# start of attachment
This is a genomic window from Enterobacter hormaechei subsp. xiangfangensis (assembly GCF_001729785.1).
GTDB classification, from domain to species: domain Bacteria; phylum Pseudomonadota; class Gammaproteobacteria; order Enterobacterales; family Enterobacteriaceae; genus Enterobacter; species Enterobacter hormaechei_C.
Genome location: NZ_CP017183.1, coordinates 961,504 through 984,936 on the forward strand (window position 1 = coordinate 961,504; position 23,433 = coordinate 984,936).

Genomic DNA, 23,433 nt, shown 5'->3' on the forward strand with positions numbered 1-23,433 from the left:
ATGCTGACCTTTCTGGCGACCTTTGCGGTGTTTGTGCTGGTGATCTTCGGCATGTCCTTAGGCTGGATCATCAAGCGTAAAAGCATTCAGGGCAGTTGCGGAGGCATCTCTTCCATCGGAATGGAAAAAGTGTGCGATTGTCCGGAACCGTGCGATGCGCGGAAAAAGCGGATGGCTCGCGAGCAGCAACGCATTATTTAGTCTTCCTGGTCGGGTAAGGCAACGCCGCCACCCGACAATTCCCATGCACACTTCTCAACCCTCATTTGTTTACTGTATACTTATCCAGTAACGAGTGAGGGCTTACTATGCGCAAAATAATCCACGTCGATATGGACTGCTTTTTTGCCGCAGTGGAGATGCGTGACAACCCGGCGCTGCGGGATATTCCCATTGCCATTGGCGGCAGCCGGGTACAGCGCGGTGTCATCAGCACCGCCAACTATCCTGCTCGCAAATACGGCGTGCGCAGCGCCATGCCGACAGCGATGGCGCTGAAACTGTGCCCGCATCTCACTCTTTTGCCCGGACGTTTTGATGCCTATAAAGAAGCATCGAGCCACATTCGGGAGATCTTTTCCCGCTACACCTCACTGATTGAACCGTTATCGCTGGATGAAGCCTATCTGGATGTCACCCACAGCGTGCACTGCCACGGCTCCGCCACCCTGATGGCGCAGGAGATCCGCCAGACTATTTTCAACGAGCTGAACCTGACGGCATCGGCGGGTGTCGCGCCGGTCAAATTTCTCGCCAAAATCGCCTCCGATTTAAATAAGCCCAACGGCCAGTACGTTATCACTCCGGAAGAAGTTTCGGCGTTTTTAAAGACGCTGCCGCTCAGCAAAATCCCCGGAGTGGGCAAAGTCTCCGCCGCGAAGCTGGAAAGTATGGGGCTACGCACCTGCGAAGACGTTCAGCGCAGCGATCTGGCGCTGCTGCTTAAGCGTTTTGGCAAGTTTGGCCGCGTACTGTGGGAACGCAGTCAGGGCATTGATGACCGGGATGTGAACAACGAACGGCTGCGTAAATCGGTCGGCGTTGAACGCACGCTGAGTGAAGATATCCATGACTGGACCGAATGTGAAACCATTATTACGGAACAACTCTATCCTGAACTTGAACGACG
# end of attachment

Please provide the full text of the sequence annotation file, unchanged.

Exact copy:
This is a genomic window from Enterobacter hormaechei subsp. xiangfangensis (assembly GCF_001729785.1).
GTDB classification, from domain to species: domain Bacteria; phylum Pseudomonadota; class Gammaproteobacteria; order Enterobacterales; family Enterobacteriaceae; genus Enterobacter; species Enterobacter hormaechei_C.
Genome location: NZ_CP017183.1, coordinates 961,504 through 984,936 on the forward strand (window position 1 = coordinate 961,504; position 23,433 = coordinate 984,936).

Genomic DNA, 23,433 nt, shown 5'->3' on the forward strand with positions numbered 1-23,433 from the left:
ATGCTGACCTTTCTGGCGACCTTTGCGGTGTTTGTGCTGGTGATCTTCGGCATGTCCTTAGGCTGGATCATCAAGCGTAAAAGCATTCAGGGCAGTTGCGGAGGCATCTCTTCCATCGGAATGGAAAAAGTGTGCGATTGTCCGGAACCGTGCGATGCGCGGAAAAAGCGGATGGCTCGCGAGCAGCAACGCATTATTTAGTCTTCCTGGTCGGGTAAGGCAACGCCGCCACCCGACAATTCCCATGCACACTTCTCAACCCTCATTTGTTTACTGTATACTTATCCAGTAACGAGTGAGGGCTTACTATGCGCAAAATAATCCACGTCGATATGGACTGCTTTTTTGCCGCAGTGGAGATGCGTGACAACCCGGCGCTGCGGGATATTCCCATTGCCATTGGCGGCAGCCGGGTACAGCGCGGTGTCATCAGCACCGCCAACTATCCTGCTCGCAAATACGGCGTGCGCAGCGCCATGCCGACAGCGATGGCGCTGAAACTGTGCCCGCATCTCACTCTTTTGCCCGGACGTTTTGATGCCTATAAAGAAGCATCGAGCCACATTCGGGAGATCTTTTCCCGCTACACCTCACTGATTGAACCGTTATCGCTGGATGAAGCCTATCTGGATGTCACCCACAGCGTGCACTGCCACGGCTCCGCCACCCTGATGGCGCAGGAGATCCGCCAGACTATTTTCAACGAGCTGAACCTGACGGCATCGGCGGGTGTCGCGCCGGTCAAATTTCTCGCCAAAATCGCCTCCGATTTAAATAAGCCCAACGGCCAGTACGTTATCACTCCGGAAGAAGTTTCGGCGTTTTTAAAGACGCTGCCGCTCAGCAAAATCCCCGGAGTGGGCAAAGTCTCCGCCGCGAAGCTGGAAAGTATGGGGCTACGCACCTGCGAAGACGTTCAGCGCAGCGATCTGGCGCTGCTGCTTAAGCGTTTTGGCAAGTTTGGCCGCGTACTGTGGGAACGCAGTCAGGGCATTGATGACCGGGATGTGAACAACGAACGGCTGCGTAAATCGGTCGGCGTTGAACGCACGCTGAGTGAAGATATCCATGACTGGACCGAATGTGAAACCATTATTACGGAACAACTCTATCCTGAACTTGAACGACG